All ePortfolios should include:

  • A CV or resume, organized in a way that reflects the student’s intended audience and purpose
  • A reflective essay that synthesizes the work done in the master’s program and explains its relation to future plans and goals
  • A curated combination of revised and new work, contextualized by brief explanatory writing
  • Visual elements that reflect and reinforce the student’s burgeoning professional identity

For example, Student A has an eye on a variety of non-academic jobs. The student is using the portfolio to showcase abilities as a researcher, editor, and writer. The artifacts highlight community engagement, including a handbook that the student helped revise for the Auburn Parks Department. The portfolio includes a revised seminar paper, with a reflection that describes the student’s research process and synthesis of sources. The student has included a digital humanities project and several composition assignments, all framed with writing that draws connections between artifacts and emphasizes the skills and ideas most central to the student’s professional identity.

Student B is applying to Ph.D. programs in literature. She has worked closely with her advisor to meaningfully revise one of her American literature papers. She has written a brief reflection on how that paper relates to current critical conversations in women’s and transnational literature. She has also produced a two-page research statement and a statement of intent that she can adapt for the programs to which she is applying. She has arranged her portfolio thematically to reflect her interest in Gender and American Literature. On her teaching page, she has elegantly incorporated course materials that show her interest in Early American Literature and Women’s Life Writing (a lesson plan, an assignment, writing prompts, handouts). Her visual elements include a picture of her presenting a paper at the departmental graduate conference and a picture of a stack of books that she used in her last seminar paper.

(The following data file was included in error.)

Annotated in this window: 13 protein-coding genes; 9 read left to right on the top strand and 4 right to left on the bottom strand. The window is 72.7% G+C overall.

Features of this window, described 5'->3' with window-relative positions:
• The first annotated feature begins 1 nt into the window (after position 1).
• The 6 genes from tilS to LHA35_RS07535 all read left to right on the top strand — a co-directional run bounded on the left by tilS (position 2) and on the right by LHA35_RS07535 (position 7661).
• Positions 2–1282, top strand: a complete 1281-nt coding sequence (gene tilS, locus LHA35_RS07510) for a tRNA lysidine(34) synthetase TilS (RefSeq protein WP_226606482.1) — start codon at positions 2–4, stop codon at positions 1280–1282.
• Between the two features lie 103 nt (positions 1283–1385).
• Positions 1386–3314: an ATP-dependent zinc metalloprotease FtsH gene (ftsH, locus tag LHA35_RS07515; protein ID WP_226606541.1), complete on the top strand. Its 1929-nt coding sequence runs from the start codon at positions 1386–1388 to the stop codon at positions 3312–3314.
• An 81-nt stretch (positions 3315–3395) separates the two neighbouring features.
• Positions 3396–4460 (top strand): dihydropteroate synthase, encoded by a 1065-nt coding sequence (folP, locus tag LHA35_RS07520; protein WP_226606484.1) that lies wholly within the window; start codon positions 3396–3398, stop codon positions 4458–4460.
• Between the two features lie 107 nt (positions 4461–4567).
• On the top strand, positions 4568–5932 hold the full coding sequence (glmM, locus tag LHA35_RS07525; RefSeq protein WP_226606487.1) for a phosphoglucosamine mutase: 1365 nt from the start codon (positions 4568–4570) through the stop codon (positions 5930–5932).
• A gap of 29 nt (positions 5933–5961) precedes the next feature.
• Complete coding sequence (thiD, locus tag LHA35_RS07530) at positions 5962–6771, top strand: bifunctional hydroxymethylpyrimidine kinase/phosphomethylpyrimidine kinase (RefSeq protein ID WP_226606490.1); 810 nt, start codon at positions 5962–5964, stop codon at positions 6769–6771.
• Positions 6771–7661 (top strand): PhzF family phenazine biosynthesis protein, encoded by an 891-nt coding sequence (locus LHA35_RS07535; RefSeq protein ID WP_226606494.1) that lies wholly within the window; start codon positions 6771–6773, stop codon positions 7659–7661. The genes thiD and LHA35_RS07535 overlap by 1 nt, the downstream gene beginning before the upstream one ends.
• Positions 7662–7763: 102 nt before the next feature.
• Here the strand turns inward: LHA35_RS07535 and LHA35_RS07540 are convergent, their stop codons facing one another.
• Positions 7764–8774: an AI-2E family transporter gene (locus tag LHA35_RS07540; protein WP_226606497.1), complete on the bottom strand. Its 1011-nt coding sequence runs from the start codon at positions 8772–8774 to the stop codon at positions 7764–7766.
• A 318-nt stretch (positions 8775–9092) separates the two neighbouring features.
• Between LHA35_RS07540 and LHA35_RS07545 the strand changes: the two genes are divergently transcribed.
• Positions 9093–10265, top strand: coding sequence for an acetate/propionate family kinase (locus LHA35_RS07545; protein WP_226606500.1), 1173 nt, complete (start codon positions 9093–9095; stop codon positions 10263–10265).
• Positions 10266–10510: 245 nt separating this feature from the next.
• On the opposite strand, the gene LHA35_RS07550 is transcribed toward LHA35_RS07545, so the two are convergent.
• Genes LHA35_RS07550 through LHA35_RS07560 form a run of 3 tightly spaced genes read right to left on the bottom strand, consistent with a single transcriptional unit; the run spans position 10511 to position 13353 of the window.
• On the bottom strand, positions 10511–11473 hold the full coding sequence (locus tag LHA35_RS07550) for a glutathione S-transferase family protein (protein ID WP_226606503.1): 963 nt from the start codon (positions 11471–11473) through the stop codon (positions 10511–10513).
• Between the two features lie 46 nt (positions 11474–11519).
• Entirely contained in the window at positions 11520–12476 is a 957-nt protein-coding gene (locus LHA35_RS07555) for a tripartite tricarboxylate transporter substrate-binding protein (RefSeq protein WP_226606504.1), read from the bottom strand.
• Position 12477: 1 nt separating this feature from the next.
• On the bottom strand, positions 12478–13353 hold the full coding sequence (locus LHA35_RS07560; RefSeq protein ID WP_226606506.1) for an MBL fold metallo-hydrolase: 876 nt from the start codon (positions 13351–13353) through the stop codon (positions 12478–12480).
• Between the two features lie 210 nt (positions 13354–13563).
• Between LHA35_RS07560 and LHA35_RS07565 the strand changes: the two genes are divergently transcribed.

Student C plans to apply for teaching jobs at 2-year colleges. He has revised a pedagogy paper with the feedback of his adviser. His reflective essay focuses on his teaching philosophy. He also has produced a draft of a statement on how she addresses issues of diversity in her classroom. His teaching portfolio is extensive, including Powerpoint slides and a link to an online course wiki. He included highlights from several course papers, with writing that discusses his research strategies and revision process. His visual elements include pictures of him holding a classroom discussion. He has asked permission from his students to use their images on his website, according to a caption below the photo.

The following examples come from former MA students in the department:

Think of them as models for representing the breadth and specificity of your own experience.

For more information

Derek Ross

Derek Ross

Director of Graduate Studies
8072 Haley Center
(334) 844-9073

Last Updated: August 09, 2018